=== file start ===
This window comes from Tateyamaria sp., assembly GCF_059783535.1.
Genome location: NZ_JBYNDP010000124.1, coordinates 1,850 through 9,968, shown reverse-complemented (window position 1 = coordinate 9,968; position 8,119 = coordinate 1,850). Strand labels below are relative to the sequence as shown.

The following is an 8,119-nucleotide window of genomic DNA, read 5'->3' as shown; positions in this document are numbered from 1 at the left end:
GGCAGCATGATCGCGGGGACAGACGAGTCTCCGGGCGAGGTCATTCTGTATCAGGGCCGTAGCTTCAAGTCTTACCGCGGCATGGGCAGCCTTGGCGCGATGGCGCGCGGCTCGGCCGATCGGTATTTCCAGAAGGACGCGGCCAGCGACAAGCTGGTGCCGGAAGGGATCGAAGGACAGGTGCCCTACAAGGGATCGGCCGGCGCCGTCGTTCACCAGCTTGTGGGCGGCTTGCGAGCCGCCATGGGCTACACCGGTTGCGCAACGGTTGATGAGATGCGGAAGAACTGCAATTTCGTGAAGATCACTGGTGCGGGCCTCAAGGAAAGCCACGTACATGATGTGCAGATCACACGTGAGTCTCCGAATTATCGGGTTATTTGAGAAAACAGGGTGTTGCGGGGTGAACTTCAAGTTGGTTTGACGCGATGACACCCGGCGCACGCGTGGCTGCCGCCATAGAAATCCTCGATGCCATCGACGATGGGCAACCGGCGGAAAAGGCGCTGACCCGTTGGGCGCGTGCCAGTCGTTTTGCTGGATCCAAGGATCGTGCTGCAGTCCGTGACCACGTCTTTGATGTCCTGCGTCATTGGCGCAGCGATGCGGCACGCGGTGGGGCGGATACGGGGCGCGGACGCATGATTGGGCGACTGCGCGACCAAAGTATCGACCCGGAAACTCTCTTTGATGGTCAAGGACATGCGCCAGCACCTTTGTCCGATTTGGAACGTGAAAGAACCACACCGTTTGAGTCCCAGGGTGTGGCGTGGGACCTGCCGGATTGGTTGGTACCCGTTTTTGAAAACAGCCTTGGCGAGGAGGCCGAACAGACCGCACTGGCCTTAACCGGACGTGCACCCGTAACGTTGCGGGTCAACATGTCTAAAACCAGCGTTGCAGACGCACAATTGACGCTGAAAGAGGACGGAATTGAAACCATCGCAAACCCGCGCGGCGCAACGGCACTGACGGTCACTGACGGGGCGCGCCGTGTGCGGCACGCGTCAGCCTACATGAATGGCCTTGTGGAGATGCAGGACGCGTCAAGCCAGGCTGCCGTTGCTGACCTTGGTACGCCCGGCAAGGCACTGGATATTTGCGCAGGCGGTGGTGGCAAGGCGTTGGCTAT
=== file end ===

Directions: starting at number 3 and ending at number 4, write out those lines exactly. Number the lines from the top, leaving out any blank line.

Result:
The following is an 8,119-nucleotide window of genomic DNA, read 5'->3' as shown; positions in this document are numbered from 1 at the left end:
GGCAGCATGATCGCGGGGACAGACGAGTCTCCGGGCGAGGTCATTCTGTATCAGGGCCGTAGCTTCAAGTCTTACCGCGGCATGGGCAGCCTTGGCGCGATGGCGCGCGGCTCGGCCGATCGGTATTTCCAGAAGGACGCGGCCAGCGACAAGCTGGTGCCGGAAGGGATCGAAGGACAGGTGCCCTACAAGGGATCGGCCGGCGCCGTCGTTCACCAGCTTGTGGGCGGCTTGCGAGCCGCCATGGGCTACACCGGTTGCGCAACGGTTGATGAGATGCGGAAGAACTGCAATTTCGTGAAGATCACTGGTGCGGGCCTCAAGGAAAGCCACGTACATGATGTGCAGATCACACGTGAGTCTCCGAATTATCGGGTTATTTGAGAAAACAGGGTGTTGCGGGGTGAACTTCAAGTTGGTTTGACGCGATGACACCCGGCGCACGCGTGGCTGCCGCCATAGAAATCCTCGATGCCATCGACGATGGGCAACCGGCGGAAAAGGCGCTGACCCGTTGGGCGCGTGCCAGTCGTTTTGCTGGATCCAAGGATCGTGCTGCAGTCCGTGACCACGTCTTTGATGTCCTGCGTCATTGGCGCAGCGATGCGGCACGCGGTGGGGCGGATACGGGGCGCGGACGCATGATTGGGCGACTGCGCGACCAAAGTATCGACCCGGAAACTCTCTTTGATGGTCAAGGACATGCGCCAGCACCTTTGTCCGATTTGGAACGTGAAAGAACCACACCGTTTGAGTCCCAGGGTGTGGCGTGGGACCTGCCGGATTGGTTGGTACCCGTTTTTGAAAACAGCCTTGGCGAGGAGGCCGAACAGACCGCACTGGCCTTAACCGGACGTGCACCCGTAACGTTGCGGGTCAACATGTCTAAAACCAGCGTTGCAGACGCACAATTGACGCTGAAAGAGGACGGAATTGAAACCATCGCAAACCCGCGCGGCGCAACGGCACTGACGGTCACTGACGGGGCGCGCCGTGTGCGGCACGCGTCAGCCTACATGAATGGCCTTGTGGAGATGCAGGACGCGTCAAGCCAGGCTGCCGTTGCTGACCTTGGTACGCCCGGCAAGGCACTGGATATTTGCGCAGGCGGTGGTGGCAAGGCGTTGGCTAT